WEHLE: Yeah. So originally the only people who could vote under the Constitution were wealthy white males. And so we're in an opt-in system. You have to show that you're eligible to vote. Other democracies, it's opt out. You're automatically in and you have to decide to get out. So the history of the United States has been opening the voting tent to more and more people, people that were formerly enslaved males and then eventually women and other people. But we still have this undercurrent of even if there's a right to vote, only the right people should vote. And, of course, it culminated in the Voting Rights Act in the 1960s where African Americans, even though they had the legal right to vote, were being disenfranchised by poll taxes, literacy tests, basically making it hard to vote based on subjective, silly criteria. And what we're seeing now of voter suppression efforts are closing polling stations, you know, having insufficient resources at the polls on Election Day.

Now, some of that is legitimate, just not enough money, not enough people on the ground that can actually execute these complex electoral systems. But it's also a function, I think, of politics. You know, it's pretty easy to tweak things around the edges to benefit one party over the other. So this kind of changing the rules of the system state by state in ways that do have a disparate impact on certain people is what's known as voter suppression. And my belief is everyone who's eligible - it shouldn't be hard. It should be really, really easy and the fight should be around serious policy issues, not whether the right people should be able to exercise their right to vote.

MARTIN: If I can go back to the issue - the allegation of widespread voter fraud, which President Trump talks a lot about without evidence, I mean, there are some states that vote entirely by mail - right? - which is what the president keeps critiquing, that there could be all this fraud in mail-in ballots. But Oregon, Utah, Hawaii, Washington and I think Colorado all do this.

WEHLE: Right. This is not something that has been a concern by these states that vote almost exclusively by mail. And actually these - the residents of those states really like it. It's very convenient even in the age without a massive pandemic. It also includes increases voter participation on both sides of the political spectrum. It benefits Democrats, and it also benefits Republicans. And I think in light of the absence of evidence backing up the president's claim, what you have to ask - is this president trying to win the election by keeping people home, not by actually giving people a reason to vote for him? And that keeping people home is a tactic that even we know the Russians used in 2016 and continue to use to this day, as does Iran and China, other countries. The idea of telling people your vote doesn't matter, planting false information to make people cynical about voting, that is a way to corrode our democracy. And it's something that affects and hurts people across the political spectrum.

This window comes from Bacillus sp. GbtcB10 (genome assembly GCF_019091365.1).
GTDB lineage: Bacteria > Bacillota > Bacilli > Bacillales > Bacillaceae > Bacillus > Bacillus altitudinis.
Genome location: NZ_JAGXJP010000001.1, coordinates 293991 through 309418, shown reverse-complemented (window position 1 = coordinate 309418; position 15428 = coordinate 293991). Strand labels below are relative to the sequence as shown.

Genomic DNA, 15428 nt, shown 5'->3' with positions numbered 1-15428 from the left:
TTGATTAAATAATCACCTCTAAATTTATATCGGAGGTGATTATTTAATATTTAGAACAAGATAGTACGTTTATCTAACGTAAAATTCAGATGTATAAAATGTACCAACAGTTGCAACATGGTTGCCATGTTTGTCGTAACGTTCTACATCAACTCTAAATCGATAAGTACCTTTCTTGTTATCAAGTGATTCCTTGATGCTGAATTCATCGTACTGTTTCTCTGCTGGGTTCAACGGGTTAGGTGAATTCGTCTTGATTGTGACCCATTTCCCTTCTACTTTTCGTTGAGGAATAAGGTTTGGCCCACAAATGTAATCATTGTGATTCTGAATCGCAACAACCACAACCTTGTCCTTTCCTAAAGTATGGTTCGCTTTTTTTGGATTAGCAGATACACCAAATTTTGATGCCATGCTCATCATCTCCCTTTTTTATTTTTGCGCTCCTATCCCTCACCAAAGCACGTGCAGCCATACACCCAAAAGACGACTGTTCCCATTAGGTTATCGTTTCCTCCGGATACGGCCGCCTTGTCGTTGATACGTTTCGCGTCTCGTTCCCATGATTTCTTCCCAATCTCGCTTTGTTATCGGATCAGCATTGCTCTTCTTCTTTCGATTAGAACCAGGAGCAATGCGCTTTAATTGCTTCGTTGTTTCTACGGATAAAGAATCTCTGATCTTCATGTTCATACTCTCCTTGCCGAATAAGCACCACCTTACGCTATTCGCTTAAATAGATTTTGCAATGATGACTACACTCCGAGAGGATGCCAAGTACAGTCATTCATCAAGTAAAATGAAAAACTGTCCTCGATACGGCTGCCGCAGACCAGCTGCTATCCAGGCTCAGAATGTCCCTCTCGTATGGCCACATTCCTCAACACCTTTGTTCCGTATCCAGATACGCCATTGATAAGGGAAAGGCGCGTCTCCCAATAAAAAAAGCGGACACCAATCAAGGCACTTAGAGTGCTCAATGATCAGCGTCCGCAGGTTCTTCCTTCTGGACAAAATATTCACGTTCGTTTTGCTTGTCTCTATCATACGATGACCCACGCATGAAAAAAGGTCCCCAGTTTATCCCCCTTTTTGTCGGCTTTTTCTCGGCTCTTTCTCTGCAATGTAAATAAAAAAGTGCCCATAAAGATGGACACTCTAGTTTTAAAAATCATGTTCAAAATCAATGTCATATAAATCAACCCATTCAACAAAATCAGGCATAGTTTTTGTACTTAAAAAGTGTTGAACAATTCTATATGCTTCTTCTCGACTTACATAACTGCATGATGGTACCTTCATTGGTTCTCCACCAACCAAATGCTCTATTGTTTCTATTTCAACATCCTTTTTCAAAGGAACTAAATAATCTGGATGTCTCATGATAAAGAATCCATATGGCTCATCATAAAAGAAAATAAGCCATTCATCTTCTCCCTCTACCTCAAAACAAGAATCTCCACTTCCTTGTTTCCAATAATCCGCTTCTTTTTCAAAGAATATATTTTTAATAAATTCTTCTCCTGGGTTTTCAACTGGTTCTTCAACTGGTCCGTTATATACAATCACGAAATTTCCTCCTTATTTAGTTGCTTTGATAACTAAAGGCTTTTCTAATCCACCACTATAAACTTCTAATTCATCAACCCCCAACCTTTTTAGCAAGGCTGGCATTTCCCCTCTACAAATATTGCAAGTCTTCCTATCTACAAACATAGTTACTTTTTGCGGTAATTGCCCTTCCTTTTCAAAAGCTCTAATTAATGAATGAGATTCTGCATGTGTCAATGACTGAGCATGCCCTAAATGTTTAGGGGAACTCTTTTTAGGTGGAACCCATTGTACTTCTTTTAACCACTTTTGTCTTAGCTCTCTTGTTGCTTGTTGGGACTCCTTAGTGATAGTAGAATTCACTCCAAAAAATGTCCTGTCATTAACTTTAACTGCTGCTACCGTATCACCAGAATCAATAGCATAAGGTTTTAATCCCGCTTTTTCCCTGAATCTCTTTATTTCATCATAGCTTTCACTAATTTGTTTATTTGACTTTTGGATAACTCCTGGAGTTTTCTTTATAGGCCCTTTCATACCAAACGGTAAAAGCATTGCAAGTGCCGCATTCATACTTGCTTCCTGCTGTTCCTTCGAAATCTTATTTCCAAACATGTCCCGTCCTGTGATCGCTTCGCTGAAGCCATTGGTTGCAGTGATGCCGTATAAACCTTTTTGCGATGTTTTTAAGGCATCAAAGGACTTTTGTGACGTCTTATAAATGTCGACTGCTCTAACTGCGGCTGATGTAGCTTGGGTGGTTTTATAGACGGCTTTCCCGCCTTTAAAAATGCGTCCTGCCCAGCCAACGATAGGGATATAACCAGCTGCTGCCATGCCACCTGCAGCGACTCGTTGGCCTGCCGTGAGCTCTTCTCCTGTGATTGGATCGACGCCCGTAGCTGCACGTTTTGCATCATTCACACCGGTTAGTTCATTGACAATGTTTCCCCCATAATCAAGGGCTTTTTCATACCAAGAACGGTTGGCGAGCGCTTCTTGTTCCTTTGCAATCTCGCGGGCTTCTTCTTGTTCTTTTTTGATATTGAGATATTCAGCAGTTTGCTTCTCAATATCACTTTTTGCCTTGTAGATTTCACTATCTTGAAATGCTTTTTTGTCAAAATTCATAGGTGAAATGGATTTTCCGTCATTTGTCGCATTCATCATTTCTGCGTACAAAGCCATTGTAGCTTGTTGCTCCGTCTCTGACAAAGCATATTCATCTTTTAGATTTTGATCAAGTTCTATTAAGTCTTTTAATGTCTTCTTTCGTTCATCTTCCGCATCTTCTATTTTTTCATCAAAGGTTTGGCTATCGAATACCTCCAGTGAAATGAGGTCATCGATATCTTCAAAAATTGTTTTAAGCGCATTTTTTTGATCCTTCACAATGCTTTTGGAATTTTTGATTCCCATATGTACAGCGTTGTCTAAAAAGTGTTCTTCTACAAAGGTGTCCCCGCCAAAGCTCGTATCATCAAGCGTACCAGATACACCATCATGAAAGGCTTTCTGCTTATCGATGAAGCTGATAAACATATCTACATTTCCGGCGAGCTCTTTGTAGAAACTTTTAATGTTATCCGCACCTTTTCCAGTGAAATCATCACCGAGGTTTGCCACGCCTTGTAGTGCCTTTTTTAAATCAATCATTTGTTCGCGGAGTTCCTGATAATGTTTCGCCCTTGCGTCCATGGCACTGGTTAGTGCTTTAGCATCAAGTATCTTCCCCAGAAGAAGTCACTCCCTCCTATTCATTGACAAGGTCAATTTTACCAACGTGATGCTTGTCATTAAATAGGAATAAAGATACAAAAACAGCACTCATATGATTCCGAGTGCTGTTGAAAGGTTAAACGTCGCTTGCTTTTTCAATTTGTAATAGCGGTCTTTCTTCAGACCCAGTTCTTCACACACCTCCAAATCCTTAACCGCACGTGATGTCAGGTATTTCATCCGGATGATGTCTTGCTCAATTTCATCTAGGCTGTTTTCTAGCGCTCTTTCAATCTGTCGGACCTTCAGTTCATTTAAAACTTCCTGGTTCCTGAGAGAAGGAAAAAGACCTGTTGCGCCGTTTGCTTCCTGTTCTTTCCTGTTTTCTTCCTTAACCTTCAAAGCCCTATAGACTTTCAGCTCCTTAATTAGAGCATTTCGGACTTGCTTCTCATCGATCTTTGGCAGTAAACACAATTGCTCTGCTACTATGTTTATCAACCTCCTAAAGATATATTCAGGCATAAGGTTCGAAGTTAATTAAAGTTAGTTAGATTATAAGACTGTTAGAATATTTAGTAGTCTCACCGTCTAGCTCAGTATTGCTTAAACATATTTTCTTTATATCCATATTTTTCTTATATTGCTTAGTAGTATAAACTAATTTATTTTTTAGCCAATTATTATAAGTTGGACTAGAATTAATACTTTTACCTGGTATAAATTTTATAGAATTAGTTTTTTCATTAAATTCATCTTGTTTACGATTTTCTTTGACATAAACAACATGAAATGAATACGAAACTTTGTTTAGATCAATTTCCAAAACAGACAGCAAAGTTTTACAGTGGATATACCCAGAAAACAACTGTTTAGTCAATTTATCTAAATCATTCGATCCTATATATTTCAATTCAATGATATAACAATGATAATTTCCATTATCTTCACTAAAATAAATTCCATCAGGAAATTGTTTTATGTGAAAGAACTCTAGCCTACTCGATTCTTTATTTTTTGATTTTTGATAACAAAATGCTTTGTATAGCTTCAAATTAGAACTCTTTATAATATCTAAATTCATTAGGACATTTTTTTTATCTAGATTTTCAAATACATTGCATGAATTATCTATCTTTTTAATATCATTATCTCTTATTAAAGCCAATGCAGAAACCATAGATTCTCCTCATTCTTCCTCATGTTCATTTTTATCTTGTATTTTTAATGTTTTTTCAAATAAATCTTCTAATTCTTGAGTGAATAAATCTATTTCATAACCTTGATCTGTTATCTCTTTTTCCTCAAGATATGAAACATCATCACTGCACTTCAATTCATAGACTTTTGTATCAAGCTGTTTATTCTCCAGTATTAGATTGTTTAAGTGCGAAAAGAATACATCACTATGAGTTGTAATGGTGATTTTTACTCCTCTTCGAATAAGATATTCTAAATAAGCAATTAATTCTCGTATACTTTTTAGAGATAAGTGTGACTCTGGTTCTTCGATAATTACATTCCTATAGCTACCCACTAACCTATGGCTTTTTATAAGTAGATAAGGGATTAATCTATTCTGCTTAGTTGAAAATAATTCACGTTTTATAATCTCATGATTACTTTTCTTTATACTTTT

No one I think wants a system whereby the politicians tell us what to do. I mean, it's government by we the people, and the way we maintain our position of authority over our elected leaders is at the ballot box. So the president is just wrong about that. And we need to move on. That's not the battleground right now around voting. The battleground is to make it safe for people to exercise their legal and constitutional right to decide for themselves what kind of leadership we have in this country.

MARTIN: Kim Wehle - her new book is called "What You Need To Know About Voting And Why." And for more information on how to vote, NPR's Life Kit has an episode with practical tips. Kim, thank you so much. We really appreciate it.

WEHLE: Thank you, Rachel, great to be on with you.